Payne County Associate District Judge Stephen Kistler has scheduled a hearing on the sale of The Ranch, a large, high-end retirement community that was planned with retired Oklahoma State University faculty and alumni in mind.
He is expected to approve the sale of the foreclosed property, which is estimated to be 80-85 percent complete, during a hearing at 9 a.m. Friday in Payne County District Court.
On Nov. 8, Kistler gave court-appointed receiver Robert Schock an extension through the end of November to attract more than one bidder on The Ranch after the only qualified bidder offered $12.4 million, a fraction of the approximately $60 million already spent on the project.
Construction on The Ranch, which was funded with the sale of $110 million in bonds, was halted in late December 2017 after bond investors froze funds and stopped paying contractors. At the time, several months had passed since many contractors had received payment for their work.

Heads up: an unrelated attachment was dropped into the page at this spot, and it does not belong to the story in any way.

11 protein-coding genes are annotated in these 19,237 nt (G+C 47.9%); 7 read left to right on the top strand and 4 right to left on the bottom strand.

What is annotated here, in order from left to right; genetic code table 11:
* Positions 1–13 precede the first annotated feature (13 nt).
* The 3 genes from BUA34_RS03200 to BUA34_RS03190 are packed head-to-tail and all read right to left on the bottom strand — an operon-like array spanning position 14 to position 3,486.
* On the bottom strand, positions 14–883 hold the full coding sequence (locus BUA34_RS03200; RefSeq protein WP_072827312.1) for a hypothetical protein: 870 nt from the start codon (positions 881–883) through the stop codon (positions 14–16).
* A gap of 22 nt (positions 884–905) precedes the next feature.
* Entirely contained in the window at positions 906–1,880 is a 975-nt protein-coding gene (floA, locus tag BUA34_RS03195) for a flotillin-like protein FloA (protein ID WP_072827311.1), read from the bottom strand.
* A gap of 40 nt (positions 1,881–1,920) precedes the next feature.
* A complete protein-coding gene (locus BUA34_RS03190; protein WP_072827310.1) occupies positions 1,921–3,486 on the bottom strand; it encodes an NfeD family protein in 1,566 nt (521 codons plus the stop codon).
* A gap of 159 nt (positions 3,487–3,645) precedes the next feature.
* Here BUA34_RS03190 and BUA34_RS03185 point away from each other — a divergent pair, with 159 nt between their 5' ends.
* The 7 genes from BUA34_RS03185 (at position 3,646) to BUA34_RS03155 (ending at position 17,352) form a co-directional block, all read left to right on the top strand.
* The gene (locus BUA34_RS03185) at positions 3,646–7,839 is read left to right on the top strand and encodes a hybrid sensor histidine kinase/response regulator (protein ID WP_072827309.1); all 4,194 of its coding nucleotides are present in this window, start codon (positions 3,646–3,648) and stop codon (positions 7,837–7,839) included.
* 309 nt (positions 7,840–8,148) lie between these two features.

The remainder of the proceeds from sale of the bonds is being held by UMB Bank, the trustee for the bondholders.
General contractor the Weitz Company and a long list of subcontractors have been petitioning for payment of their unpaid balances from the remaining $50 million in bond funds.
On Nov. 16, Kistler, approved an amended final judgment that clarified an order he entered on July 31 at the request of HTI Painting, Inc., Kerns Construction, Inc., Gellenbeck Construction, Inc., and Lee Glass and Window, LLC.
His original order found that the contractors and subcontractors can not assert claims for payment against the funds being held by the bond trustee.
The amended final judgment does not change that ruling. However, it clarifies that Kistler’s decision can be appealed immediately to the Oklahoma Supreme Court, something that is not always true when a case is still active.
The amended order opens the door for the contractors and subcontractors to make another attempt at getting payment.
This type of order is sometimes entered when the trial court determines that an interlocutory order, meaning it was entered in an intermediate stage of a case, affects the merits of the case and that an immediate appeal could benefit the case’s ultimate resolution.
Although Kistler’s order can be appealed before the entire case has been resolved, that doesn’t mean it will be heard.
The Oklahoma Supreme Court has the discretion to refuse to hear the appeal.